Adelaide Road 1

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Fast Facts
Address: 1 Adelaide Road
Town or Locality: Gawler South
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This single-storey double-fronted Federation era Edwardian bungalow is located on the Para River with a generously landscaped setting and features Art Nouveau timber detailing.

It is constructed of overpainted rendered masonry and brick, roughcast to the walls and smooth to quoins and dressings.

The Dutch gable roof is clad with corrugated metal and features two projecting bays to the façade, each with a gable over the main roof. Windows are timber-framed casement sashes with leaded glass and door include leaded sidelights and fanlight.

The bungalow features tapered chimneys, banded and with a roughcast finish. A wide return verandah is an extension of the main roof and is supported on heavy timber posts with carved timber brackets.

The front boundary features the original rendered wall and piers with cast-iron railing. Set within the front garden setback is a timber ‘cottage’ structure on wagon base, originally used as a florist outlet.

STATEMENT OF HERITAGE VALUE:

Likely established in the early 1900s, this Federation-era bungalow is an excellent example of a structure with Edwardian detailing.

Set within an area of early Victorian-era development, it demonstrates a later phase of growth which occurred as a result of the successful commercial and industrial development in the area at the time.

The dwelling’s high level of craftsmanship, large set back from the street and well-maintained garden setting are significant as an intact, quality example of an uncommon typology.

Its prominent location adjacent the Para River is reinforced by the high level of workmanship.

BRIEF HISTORICAL BACKGROUND:

Gawler South was surveyed and subdivided for sale in 1858, following completion of the main railway to Gawler in 1857. With the new railway terminus located in Bassett Town, to the south of the main township, Adelaide Road was anticipated as the principle link between the two.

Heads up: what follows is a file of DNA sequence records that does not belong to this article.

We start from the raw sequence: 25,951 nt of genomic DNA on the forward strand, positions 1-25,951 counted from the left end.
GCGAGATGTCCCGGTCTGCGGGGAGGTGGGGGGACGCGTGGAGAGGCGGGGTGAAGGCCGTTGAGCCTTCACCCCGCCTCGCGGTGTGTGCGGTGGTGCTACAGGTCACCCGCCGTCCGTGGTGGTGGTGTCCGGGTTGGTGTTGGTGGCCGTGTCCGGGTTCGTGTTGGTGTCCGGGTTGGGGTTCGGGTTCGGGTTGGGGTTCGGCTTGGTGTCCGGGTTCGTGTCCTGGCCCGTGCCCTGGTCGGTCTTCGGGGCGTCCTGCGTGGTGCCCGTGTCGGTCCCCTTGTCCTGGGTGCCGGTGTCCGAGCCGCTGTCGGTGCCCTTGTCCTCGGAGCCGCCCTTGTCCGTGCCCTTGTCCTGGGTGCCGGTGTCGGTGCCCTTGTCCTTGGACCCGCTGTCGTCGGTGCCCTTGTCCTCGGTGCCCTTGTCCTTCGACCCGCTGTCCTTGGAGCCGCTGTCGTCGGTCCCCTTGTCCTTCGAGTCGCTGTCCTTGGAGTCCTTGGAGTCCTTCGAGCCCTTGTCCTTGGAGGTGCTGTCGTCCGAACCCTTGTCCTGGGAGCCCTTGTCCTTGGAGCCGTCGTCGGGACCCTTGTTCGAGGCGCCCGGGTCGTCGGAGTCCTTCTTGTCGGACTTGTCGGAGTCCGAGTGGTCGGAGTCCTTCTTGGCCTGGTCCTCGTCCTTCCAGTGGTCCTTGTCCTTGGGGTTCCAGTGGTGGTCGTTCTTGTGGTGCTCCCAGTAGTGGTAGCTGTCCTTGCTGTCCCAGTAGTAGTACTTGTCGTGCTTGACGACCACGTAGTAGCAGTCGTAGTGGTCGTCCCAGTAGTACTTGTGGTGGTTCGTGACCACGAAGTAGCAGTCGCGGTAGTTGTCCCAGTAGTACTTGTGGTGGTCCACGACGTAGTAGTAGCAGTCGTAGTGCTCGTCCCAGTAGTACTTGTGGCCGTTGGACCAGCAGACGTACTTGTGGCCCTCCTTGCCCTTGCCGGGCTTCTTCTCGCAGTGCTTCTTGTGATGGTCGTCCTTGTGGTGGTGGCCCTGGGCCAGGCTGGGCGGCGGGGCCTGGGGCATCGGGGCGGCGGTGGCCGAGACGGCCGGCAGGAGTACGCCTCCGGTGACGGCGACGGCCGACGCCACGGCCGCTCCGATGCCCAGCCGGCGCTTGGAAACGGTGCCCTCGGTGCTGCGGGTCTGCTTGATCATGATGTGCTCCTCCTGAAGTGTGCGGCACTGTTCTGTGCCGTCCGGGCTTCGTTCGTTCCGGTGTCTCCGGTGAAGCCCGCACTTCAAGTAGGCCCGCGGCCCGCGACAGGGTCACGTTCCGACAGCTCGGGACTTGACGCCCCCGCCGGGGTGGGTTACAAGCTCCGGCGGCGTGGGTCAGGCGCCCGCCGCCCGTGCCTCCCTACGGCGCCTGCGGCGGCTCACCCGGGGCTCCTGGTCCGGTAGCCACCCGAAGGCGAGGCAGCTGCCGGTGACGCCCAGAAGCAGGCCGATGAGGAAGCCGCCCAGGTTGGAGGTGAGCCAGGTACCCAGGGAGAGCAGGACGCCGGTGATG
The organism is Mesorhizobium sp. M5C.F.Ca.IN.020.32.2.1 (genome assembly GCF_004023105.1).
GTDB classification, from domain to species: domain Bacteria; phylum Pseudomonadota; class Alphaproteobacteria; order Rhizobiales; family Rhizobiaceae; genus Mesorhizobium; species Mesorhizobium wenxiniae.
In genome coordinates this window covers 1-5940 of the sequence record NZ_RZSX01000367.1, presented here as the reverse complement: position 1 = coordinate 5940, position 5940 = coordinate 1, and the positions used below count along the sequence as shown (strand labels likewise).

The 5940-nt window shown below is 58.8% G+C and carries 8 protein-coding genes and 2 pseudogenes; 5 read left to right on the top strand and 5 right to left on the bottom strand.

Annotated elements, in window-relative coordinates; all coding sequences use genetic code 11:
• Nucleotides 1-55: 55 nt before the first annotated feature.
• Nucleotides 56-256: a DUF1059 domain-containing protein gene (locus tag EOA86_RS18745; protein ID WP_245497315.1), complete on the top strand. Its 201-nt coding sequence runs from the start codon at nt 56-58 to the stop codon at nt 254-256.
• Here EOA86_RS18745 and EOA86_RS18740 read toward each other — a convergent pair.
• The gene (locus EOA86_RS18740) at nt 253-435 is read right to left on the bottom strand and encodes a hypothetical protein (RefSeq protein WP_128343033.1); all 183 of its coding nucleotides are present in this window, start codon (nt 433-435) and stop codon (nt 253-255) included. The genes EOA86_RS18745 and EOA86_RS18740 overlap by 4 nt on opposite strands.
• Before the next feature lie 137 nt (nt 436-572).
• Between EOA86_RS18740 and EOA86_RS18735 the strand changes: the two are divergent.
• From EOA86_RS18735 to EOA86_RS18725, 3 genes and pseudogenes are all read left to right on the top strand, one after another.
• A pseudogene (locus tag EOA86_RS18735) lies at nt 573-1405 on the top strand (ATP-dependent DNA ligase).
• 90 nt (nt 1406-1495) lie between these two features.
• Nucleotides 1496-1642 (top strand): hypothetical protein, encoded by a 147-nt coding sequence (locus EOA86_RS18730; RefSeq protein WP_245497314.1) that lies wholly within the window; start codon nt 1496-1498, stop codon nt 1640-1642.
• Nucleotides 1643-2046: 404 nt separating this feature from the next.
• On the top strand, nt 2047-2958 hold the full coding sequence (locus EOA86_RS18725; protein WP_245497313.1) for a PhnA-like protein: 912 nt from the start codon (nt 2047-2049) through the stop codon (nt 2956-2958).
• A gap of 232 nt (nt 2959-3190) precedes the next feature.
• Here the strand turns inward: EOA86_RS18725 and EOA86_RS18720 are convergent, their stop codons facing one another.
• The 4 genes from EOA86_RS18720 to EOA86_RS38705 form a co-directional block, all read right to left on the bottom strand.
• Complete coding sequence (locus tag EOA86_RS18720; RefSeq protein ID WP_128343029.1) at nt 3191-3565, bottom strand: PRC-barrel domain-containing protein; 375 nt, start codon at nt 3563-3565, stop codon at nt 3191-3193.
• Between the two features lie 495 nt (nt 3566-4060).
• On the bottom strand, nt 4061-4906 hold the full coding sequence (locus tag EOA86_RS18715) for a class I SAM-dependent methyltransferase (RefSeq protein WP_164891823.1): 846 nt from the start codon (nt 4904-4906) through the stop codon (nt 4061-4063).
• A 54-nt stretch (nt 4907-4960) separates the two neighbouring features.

Originally named ‘Murray Street’ on the registered plan, the portion of Adelaide Road was also later named ‘William Street’. The site, Portion of Allotment 22 of Section 3 of Gawler South occupied prime position adjacent to the Para River crossing.

Mervin Eime, local Chaff and Wood Merchant was in ownership of the allotment in February 1907 which at that time extended to the Tenth Street corner. The property then transferred to Draper, Michel Hambour of Gawler South, in February 1915. It was purchased in 1923 by Gottlieb Daniel Noack, Gardener, and subdivided at that time; the divided portion being transferred to the Churches of Christ Evangelistic Union. The subject property transferred to Eric Daniel Noack, Florist, in 1953.

The date of construction of the house is unknown, however it would appear to date from the 1910s to early 20s.

Please <click here> to view photos of 1 Adelaide Road.


Acknowledgments

This report has been prepared by the following people:

• Nancy Cromar (Flightpath Architects)

• Deborah Morgan (Flightpath Architects)

• Kate Paterson (Flightpath Architects)

• Douglas Alexander (Flightpath Architects)


The study team would like to acknowledge the assistance of the following people:

• David Petruzzella (Strategic Planner; Town of Gawler)

• Jacinta Weiss (Cultural Heritage Centre Coordinator; Town of Gawler)

• Jane Strange (Senior Development and Strategic Policy Officer; Town of Gawler)


Gawler History Team thanks: Flightpath Architects, Ryan Viney and the Town of Gawler for allowing us access to this important document of Gawler History.

www.flightpatharchitects.com.au

Sources

  • LTO Certificate of Title CT 758/128
  • LTO Certificate of Title CT 1297/135
  • Presgrave ‘Plan of Gawler Town South being Section no.3 in the Gawler Special Survey’ 1858.
Adelaide Road 1
Adelaide Road 1


Memories of Adelaide Road 1

Brian Thom remembers: From 1958 to 1960 I went each week to 1 Adelaide Road to visit Miss Frieda Noack, who lived there. She was a piano teacher who tried to teach me to play the piano. She gave up on me responding positively to any piano theory lessons and so she concentrated on me being able to play a few tunes fairly well. My preferences were the tunes "Campanella" and "Fur Elice" and I had to play them at her December Christmas concert. My mother thought it important that I had this experience in music as a 13 year old and, in hindsight, the experience has proved positive for me for the rest of my life.

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